I’m finally getting my seed order together. No, it’s not late. Or rather, of course it’s late. Spring is later to come to the high mountain. The garden is still snowed in. Until I build a greenhouse, I can take my time. Growing season doesn’t start for a few more months, and then when it comes, it’s quick. Really quick. We’re lucky to have two months without frost. On the bright side, there’s almost no weeding necessary. I look hard for weeds, so excited to see a green leaf, a volunteer, popping up through the rich but stark soil. It’s usually just a sprouting oat seed from the straw that we spread over the beds last fall. The same straw that was in the chicken coop the summer before.
My seed order consists of what for lots of you would only be spring crops, or cold weather crops. Because here, even in summer, it’s cold. Lettuce does great. I never have to worry about bolting. Likewise, chard and kale and carrots and spinach grow well all summer long. We have harvested 100 pounds of potatoes in a summer, and beets enough to pickle. This year my pride and joy, the asparagus bed, might even be ready to harvest.
That’s about it up here. You see, even if I had a greenhouse or buy starts, the crops that like sun (most crops like sun) aren’t very happy here. In the high mountains of Colorado, during the main summer season, we are usually blessed with the afternoon rain, the monsoons. Great for the river, for the land, for the trees. Not so good for a tomato. Some plants would prefer sun.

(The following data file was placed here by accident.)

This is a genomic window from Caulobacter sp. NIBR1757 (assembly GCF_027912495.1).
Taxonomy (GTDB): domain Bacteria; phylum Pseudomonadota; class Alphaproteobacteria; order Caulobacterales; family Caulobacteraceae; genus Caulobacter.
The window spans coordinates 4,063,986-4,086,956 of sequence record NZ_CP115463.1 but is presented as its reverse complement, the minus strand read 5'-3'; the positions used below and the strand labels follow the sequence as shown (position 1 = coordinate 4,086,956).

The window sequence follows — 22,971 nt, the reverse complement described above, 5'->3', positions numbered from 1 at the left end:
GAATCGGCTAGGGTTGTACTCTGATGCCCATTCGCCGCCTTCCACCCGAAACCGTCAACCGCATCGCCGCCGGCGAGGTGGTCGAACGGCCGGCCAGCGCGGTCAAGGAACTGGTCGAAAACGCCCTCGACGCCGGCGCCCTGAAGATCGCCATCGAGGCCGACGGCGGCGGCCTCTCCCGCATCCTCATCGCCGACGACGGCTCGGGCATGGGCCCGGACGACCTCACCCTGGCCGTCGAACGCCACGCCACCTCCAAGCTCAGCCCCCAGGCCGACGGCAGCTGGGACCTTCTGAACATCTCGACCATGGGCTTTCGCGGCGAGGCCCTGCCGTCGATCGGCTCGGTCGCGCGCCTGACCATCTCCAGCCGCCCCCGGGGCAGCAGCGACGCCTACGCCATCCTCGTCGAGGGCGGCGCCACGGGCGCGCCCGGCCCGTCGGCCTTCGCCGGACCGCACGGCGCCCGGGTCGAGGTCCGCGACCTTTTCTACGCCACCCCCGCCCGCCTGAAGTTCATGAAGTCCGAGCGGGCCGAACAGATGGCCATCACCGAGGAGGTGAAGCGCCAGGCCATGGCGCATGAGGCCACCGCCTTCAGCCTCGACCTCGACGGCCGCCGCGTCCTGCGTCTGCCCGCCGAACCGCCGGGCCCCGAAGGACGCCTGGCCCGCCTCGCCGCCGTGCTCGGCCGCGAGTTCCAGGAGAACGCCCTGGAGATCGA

Ah well, it makes me all the more grateful for the ones folks have shared with us. Now that is a treat. Shoot, even zucchini is a treat for us, and one we can not grow. (If I ever live in lower elevation again, I hope never to take the humble zucchini for granted again.)
But garden some of us must. And so, try I do. Isn’t it funny the things we do because we feel the need to grow things? I was just reading about a girl in LA whose little patio was stuffed with pots promising peppers and tomatoes. And believe it or not, I remember my mom and dad, many moons ago, growing fresh tomatoes on their apartment rooftop in New York City.
So then, see how lucky I am now? Look what I’ve got growing right here, right now, inside my home in front of my big front window? Gourmet lettuce and Swiss chard. All organic. All home grown. Here at nearly 10,000 feet elevation (shouldn’t this give the veggies an extra vitamin or nutritional value? Something I need to look into some day…). I may not have the quantity and variety of the gardens I’ve grown in the past, but I got this, and it is good!